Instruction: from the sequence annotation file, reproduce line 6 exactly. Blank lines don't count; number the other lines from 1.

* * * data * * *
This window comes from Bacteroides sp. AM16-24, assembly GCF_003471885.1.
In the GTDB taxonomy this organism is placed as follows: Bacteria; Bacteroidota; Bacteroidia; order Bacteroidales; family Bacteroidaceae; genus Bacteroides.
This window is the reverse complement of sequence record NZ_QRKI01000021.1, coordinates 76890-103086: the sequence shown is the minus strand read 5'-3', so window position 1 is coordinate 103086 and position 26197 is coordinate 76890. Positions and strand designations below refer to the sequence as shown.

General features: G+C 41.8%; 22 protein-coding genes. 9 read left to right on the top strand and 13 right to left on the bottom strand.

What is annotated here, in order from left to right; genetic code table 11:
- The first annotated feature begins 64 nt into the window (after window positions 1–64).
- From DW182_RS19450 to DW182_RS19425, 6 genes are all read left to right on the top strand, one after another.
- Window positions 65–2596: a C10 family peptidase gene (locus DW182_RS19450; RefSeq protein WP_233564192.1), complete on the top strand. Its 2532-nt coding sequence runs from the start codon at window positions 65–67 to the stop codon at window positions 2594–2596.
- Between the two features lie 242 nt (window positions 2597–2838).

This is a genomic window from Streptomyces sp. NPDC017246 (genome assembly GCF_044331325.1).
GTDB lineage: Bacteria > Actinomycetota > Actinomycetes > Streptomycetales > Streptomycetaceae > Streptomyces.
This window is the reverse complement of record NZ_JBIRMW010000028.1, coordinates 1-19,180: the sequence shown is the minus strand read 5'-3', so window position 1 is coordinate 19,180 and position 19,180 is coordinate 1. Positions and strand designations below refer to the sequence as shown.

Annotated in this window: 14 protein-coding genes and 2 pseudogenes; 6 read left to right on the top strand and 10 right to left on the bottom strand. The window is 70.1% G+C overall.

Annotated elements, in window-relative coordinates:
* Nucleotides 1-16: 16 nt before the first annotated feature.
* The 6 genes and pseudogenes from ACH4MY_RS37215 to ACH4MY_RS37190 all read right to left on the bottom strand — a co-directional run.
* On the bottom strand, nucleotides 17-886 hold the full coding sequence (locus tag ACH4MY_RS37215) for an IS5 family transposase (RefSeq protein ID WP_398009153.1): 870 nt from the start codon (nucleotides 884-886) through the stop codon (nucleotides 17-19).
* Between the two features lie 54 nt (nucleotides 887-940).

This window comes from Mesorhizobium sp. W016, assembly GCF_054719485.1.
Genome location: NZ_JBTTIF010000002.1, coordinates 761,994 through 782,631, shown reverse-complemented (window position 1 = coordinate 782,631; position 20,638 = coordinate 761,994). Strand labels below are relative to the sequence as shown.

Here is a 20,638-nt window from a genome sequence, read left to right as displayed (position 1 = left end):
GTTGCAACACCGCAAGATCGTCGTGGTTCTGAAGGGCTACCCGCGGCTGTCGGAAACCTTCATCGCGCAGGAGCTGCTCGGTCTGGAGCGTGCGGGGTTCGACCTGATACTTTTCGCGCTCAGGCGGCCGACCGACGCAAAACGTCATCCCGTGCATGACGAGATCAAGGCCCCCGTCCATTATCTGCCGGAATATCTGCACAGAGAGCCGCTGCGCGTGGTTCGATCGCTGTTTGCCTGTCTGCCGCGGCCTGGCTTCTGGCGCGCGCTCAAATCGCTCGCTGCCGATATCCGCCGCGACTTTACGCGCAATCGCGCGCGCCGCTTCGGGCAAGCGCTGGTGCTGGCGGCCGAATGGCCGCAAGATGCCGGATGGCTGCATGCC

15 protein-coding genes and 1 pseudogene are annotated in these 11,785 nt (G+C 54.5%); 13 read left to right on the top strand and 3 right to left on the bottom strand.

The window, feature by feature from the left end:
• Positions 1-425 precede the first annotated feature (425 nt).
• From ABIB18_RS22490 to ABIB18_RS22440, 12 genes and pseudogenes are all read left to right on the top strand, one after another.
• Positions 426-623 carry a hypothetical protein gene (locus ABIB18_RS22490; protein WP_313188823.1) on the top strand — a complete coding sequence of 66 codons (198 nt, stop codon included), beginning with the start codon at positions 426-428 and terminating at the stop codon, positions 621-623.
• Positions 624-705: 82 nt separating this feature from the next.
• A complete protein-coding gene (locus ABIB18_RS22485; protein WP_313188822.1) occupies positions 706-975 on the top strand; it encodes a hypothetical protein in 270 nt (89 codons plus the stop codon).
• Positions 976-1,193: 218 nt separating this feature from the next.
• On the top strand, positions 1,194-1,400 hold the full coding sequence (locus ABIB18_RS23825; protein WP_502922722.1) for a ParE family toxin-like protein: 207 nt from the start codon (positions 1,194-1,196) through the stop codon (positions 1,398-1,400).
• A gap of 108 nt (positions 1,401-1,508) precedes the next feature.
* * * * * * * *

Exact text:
- The first annotated feature begins 64 nt into the window (after window positions 1–64).